At a media event in San Francisco, Calif., on Wednesday, Sept. 9, Apple is expected to introduce new hardware, software, and services, including revised iPhones.
The event is being held at the Bill Graham Civic Auditorium, a much larger venue than the Yerba Buena Center for the Arts theater used for product launches in the recent past. Among Apple observers, the size of the venue reflects the company's view of the event's significance.
Apple is said to be introducing two iPhone models, the iPhone 6S and iPhone 6S Plus. According to 9to5Mac, the phones will include 12 MP cameras, 4K video, an A9 chip, a Force Touch display, and a front-facing flash for selfies.
Forrester analyst Frank Gillett in a phone interview said that the iPhone represents Apple's single biggest source of revenue, so the company is focused on keeping the next iPhone interesting.
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But doing so could be a challenge, Gillett said, because the look of the iPhone isn't due for a redesign until 2016. "How do you keep people interested in the iPhone when it looks the same and all you're doing is adding an "S" to the model name, if they follow past practice?" he asked.
Gillett said he expects Apple to do that through faster hardware, improved iOS software, and a better camera. But he said he sees Apple also burnishing the appeal of its iPhone through Apple Watch enhancements.
Apple is said to be preparing new bands for the Apple Watch, and its forthcoming watchOS 2 and iOS 9 releases will enhance the synergy between iPhones and Apple Watches, even as it makes Apple's timepiece more independent with apps that run natively on the device.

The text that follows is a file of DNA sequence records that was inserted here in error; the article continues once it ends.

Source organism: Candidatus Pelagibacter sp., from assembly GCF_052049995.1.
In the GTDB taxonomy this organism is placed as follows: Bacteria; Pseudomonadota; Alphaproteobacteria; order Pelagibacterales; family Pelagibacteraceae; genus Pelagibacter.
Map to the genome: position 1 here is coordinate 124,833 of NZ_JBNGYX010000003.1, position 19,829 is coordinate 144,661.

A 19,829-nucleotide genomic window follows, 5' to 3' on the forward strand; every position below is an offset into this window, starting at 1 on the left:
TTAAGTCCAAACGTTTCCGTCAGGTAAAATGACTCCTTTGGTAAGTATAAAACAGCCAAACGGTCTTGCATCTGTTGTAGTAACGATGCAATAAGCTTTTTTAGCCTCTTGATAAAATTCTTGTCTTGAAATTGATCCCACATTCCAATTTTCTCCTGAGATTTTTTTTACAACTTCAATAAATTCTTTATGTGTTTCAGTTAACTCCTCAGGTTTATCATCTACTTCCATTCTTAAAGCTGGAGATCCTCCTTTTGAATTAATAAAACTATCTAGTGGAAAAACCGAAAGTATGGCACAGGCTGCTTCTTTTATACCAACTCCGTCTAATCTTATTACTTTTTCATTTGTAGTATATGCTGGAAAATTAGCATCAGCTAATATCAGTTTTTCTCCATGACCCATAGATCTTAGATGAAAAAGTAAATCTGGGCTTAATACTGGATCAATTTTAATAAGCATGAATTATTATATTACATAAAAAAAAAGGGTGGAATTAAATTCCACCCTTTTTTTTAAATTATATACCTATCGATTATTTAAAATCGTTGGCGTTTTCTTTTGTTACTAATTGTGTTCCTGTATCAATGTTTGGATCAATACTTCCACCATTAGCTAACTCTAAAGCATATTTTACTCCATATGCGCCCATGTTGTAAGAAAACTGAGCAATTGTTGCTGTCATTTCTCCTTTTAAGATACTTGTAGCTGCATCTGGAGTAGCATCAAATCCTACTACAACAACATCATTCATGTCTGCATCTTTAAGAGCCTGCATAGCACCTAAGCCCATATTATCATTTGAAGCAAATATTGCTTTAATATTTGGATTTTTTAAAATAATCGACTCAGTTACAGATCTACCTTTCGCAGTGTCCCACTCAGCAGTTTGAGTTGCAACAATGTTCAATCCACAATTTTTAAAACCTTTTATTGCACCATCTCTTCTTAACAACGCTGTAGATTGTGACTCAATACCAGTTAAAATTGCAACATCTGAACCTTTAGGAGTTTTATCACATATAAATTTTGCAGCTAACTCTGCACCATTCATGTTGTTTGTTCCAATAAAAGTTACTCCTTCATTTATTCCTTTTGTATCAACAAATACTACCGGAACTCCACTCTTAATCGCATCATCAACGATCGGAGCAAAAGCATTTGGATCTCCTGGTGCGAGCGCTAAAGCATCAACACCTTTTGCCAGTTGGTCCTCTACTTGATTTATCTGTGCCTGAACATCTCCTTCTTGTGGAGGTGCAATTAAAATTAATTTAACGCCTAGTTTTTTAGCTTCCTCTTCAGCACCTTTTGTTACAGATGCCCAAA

Apple is also expected to show off two new iPad models, the 12.9-inch iPad Pro and the iPad mini 4. The large-screen iPad will reportedly ship in November.
With a stylus, a new keyboard, and iOS 9 productivity enhancements, the iPad Pro appears to be aimed at business users and creative professionals. Apple has been focused on building up its enterprise business, first with an IBM deal last year and then with a Cisco partnership in early September.
"I expect more of Apple than just a large-format iPad," said Gillett. "If all they do is put out a large-screen iPad, that's a bummer. But if they actually come up with an interesting way to use a device of that size, that's breakthrough innovation."
Apple is also expected to introduce an updated Apple TV. What has been a streaming media device appears to have become an iOS device, meaning it will run apps on the connected television screen. Google tried this with Google TV and failed. It's trying again with Android TV.
The updated Apple TV is said to have a new motion-aware controller that can be used to play games and interact efficiently. Thanks to enhancements in iOS 9, Apple's Siri voice recognition software should help make the device more usable and more functional as a search interface. Anyone who has used Apple TV is likely to appreciate an alternative to menu-driven alphanumeric input.
Gillett said Apple TV could also play into the company's Internet of Things ambitions, acting as a hub for connected deviecs. But he's skeptical about the possibility. Apple, he said, has been pretty quiet about HomeKit and the company's vision for the smart home. "I'm not clear they've got much to say yet," he said.